Every November, to guarantee that people would have vegetables to eat in winter, tens of thousands of workers around the nation, from the departments of transportation, public security, city sanitation, and even meteorology, had to assist in the harvesting and selling of baicai. Beijing once established an “Autumnal Vegetable Command Post,” known colloquially as the “baicai office,” to ensure that all 4 million Beijing residents received their allotted “half-kilogram of baicai per person per day.”
Sun Yulou, a member of the Beijing baicai office, compared the annual baicai allocation to “fighting a battle”: “Even if we count the winter as three months…it’s 200 million kilograms of baicai, and there were 1,100 vegetable stores across the city…all the work needed to be finished within about ten days,” he told China Album. At that time, many state “work units” had unwritten “baicai holidays” to give their employees time to buy cabbages, which often involved lining up at the crack of dawn outside vegetable stores. “When I was young, when it was time to buy baicai, there would be a traffic jam, a very bad one,” Guo told China Album.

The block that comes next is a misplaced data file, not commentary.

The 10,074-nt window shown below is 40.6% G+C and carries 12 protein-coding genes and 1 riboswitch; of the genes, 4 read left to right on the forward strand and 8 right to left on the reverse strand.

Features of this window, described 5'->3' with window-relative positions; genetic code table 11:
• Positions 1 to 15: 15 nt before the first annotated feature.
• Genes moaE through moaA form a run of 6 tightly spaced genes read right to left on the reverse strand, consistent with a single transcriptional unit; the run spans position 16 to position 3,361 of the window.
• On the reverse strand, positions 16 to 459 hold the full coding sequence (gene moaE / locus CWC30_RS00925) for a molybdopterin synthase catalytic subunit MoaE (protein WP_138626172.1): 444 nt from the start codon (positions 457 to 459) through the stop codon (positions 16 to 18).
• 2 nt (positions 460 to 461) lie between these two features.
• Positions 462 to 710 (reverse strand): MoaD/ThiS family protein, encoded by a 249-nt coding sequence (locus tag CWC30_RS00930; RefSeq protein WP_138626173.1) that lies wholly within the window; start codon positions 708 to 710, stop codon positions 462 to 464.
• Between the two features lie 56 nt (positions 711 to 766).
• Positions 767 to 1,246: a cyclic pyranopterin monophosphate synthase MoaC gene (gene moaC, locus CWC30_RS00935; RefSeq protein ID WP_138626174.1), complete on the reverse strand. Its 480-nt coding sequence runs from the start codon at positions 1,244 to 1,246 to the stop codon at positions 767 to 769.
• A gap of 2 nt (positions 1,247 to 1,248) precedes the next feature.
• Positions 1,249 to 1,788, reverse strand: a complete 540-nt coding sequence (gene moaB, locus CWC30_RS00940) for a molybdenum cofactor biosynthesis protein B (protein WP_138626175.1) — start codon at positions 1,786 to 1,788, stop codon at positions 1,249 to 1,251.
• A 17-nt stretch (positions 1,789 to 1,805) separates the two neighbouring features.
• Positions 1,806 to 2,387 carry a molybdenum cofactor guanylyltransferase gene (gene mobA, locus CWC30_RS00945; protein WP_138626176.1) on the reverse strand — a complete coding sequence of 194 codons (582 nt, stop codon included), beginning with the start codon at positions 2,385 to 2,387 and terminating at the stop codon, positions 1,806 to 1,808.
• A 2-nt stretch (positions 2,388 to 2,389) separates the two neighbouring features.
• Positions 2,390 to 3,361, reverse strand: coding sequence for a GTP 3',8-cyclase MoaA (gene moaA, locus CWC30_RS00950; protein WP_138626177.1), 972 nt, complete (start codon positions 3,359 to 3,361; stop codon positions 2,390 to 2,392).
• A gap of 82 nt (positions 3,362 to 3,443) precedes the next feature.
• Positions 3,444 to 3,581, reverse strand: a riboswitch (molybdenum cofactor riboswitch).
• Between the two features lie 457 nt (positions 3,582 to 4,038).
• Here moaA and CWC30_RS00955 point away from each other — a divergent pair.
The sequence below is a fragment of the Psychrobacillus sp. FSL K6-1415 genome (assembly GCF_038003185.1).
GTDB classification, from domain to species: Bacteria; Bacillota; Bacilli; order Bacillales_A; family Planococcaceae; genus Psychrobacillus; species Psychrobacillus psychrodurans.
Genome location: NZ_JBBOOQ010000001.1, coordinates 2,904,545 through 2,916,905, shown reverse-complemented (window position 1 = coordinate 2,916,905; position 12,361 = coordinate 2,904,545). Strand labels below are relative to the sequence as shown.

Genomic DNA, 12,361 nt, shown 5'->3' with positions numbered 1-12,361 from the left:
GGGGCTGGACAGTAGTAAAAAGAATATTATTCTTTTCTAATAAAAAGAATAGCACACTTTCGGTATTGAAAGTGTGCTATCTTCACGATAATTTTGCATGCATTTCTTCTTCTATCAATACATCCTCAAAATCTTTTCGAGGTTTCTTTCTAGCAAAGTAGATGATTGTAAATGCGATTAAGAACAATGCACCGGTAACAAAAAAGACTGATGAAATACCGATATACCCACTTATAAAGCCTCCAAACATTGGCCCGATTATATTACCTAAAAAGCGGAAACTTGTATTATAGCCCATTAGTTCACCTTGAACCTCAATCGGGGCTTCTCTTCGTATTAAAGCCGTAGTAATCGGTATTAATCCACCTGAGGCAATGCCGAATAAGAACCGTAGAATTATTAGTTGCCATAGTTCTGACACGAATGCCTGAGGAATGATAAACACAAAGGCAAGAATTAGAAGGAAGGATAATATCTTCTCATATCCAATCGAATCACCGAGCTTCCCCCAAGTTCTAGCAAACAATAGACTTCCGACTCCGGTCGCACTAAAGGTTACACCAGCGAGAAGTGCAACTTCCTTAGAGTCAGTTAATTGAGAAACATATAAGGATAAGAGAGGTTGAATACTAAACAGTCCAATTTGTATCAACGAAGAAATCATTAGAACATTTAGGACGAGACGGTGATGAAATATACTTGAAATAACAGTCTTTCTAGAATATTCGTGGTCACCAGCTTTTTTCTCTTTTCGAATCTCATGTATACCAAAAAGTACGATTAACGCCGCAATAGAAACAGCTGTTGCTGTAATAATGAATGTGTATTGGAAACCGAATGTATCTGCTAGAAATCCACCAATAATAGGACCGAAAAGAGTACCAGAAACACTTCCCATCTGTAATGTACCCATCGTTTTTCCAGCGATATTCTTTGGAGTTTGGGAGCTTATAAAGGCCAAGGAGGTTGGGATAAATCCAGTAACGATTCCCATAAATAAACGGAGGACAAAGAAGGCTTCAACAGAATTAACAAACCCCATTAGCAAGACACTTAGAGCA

But fortunately, though baicai was most people’s only vegetable during the winter, it’s an all-purpose food that can be stir-fried, stewed, pickled, and even made into salad or soup. Due to its bland flavor, baicai goes well with most kinds of meat, whether it’s lamb, beef, pork, or chicken. A folk saying praises baicai’s versatility: “百菜不如白菜 (A hundred vegetables are inferior to baicai).” Cabbage-painter Qi has argued: “Peony is the king of flowers; lychee comes first among all the fruits; why isn’t baicai named the king of vegetables?”
Kings do not rule forever, though. After China enacted market reforms, people had access to a more diverse selection of winter vegetables, so baicai no longer dominated northern tables. By the end of the 1980s, there was no longer a vegetable shortage. The baicai harvest saw a bumper year in 1989, but for the first time, demand was slack in Beijing, and local government had to call on citizens to “buy the patriotic vegetable” via newspapers, radio, and TV advertisements in order to offload the baicai surplus.